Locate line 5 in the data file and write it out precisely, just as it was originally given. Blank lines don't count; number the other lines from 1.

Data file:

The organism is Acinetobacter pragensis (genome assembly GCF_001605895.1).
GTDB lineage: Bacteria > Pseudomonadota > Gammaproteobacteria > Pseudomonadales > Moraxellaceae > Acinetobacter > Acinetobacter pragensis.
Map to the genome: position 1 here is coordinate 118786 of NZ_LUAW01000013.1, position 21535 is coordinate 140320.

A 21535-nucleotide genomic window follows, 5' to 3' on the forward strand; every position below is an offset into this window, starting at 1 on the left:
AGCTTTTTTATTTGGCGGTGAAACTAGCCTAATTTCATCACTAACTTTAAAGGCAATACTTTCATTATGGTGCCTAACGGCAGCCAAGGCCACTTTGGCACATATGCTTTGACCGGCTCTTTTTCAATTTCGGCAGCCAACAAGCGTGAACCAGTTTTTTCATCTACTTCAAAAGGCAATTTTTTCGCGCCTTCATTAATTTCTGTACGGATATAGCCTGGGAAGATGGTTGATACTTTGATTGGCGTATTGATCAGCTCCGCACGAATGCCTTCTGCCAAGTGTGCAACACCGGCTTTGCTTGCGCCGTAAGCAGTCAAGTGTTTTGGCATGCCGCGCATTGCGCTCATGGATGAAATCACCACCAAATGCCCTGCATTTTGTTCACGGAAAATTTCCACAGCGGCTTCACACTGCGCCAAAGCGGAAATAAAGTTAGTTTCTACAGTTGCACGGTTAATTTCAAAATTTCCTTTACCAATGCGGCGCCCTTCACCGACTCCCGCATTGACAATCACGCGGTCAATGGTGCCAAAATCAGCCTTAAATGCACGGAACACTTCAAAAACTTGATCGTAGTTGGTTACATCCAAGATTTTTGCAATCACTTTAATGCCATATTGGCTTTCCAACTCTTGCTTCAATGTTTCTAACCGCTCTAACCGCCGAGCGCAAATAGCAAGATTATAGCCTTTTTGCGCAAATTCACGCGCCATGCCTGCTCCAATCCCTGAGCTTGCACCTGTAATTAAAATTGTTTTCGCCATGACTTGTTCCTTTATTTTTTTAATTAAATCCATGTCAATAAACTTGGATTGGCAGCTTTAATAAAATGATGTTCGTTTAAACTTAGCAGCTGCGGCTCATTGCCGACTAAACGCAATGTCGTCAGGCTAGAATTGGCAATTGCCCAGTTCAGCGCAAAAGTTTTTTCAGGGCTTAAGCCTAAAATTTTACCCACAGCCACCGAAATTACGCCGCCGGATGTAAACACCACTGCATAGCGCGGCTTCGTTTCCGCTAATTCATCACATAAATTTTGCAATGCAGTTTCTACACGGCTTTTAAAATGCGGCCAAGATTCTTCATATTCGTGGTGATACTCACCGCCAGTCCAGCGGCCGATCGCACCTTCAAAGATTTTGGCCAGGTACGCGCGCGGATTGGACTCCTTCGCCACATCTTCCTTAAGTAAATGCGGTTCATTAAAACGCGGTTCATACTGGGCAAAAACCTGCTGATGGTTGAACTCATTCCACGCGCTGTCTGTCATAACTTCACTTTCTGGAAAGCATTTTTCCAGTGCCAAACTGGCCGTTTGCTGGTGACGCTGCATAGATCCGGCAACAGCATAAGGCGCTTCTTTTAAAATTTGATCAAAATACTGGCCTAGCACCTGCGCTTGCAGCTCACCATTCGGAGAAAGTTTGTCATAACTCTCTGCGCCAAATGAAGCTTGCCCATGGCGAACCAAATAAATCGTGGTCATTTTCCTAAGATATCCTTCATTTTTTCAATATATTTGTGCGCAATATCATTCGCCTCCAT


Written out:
AGCTTTTTTATTTGGCGGTGAAACTAGCCTAATTTCATCACTAACTTTAAAGGCAATACTTTCATTATGGTGCCTAACGGCAGCCAAGGCCACTTTGGCACATATGCTTTGACCGGCTCTTTTTCAATTTCGGCAGCCAACAAGCGTGAACCAGTTTTTTCATCTACTTCAAAAGGCAATTTTTTCGCGCCTTCATTAATTTCTGTACGGATATAGCCTGGGAAGATGGTTGATACTTTGATTGGCGTATTGATCAGCTCCGCACGAATGCCTTCTGCCAAGTGTGCAACACCGGCTTTGCTTGCGCCGTAAGCAGTCAAGTGTTTTGGCATGCCGCGCATTGCGCTCATGGATGAAATCACCACCAAATGCCCTGCATTTTGTTCACGGAAAATTTCCACAGCGGCTTCACACTGCGCCAAAGCGGAAATAAAGTTAGTTTCTACAGTTGCACGGTTAATTTCAAAATTTCCTTTACCAATGCGGCGCCCTTCACCGACTCCCGCATTGACAATCACGCGGTCAATGGTGCCAAAATCAGCCTTAAATGCACGGAACACTTCAAAAACTTGATCGTAGTTGGTTACATCCAAGATTTTTGCAATCACTTTAATGCCATATTGGCTTTCCAACTCTTGCTTCAATGTTTCTAACCGCTCTAACCGCCGAGCGCAAATAGCAAGATTATAGCCTTTTTGCGCAAATTCACGCGCCATGCCTGCTCCAATCCCTGAGCTTGCACCTGTAATTAAAATTGTTTTCGCCATGACTTGTTCCTTTATTTTTTTAATTAAATCCATGTCAATAAACTTGGATTGGCAGCTTTAATAAAATGATGTTCGTTTAAACTTAGCAGCTGCGGCTCATTGCCGACTAAACGCAATGTCGTCAGGCTAGAATTGGCAATTGCCCAGTTCAGCGCAAAAGTTTTTTCAGGGCTTAAGCCTAAAATTTTACCCACAGCCACCGAAATTACGCCGCCGGATGTAAACACCACTGCATAGCGCGGCTTCGTTTCCGCTAATTCATCACATAAATTTTGCAATGCAGTTTCTACACGGCTTTTAAAATGCGGCCAAGATTCTTCATATTCGTGGTGATACTCACCGCCAGTCCAGCGGCCGATCGCACCTTCAAAGATTTTGGCCAGGTACGCGCGCGGATTGGACTCCTTCGCCACATCTTCCTTAAGTAAATGCGGTTCATTAAAACGCGGTTCATACTGGGCAAAAACCTGCTGATGGTTGAACTCATTCCACGCGCTGTCTGTCATAACTTCACTTTCTGGAAAGCATTTTTCCAGTGCCAAACTGGCCGTTTGCTGGTGACGCTGCATAGATCCGGCAACAGCATAAGGCGCTTCTTTTAAAATTTGATCAAAATACTGGCCTAGCACCTGCGCTTGCAGCTCACCATTCGGAGAAAGTTTGTCATAACTCTCTGCGCCAAATGAAGCTTGCCCATGGCGAACCAAATAAATCGTGGTCATTTTCCTAAGATATCCTTCATTTTTTCAATATATTTGTGCGCAATATCATTCGCCTCCAT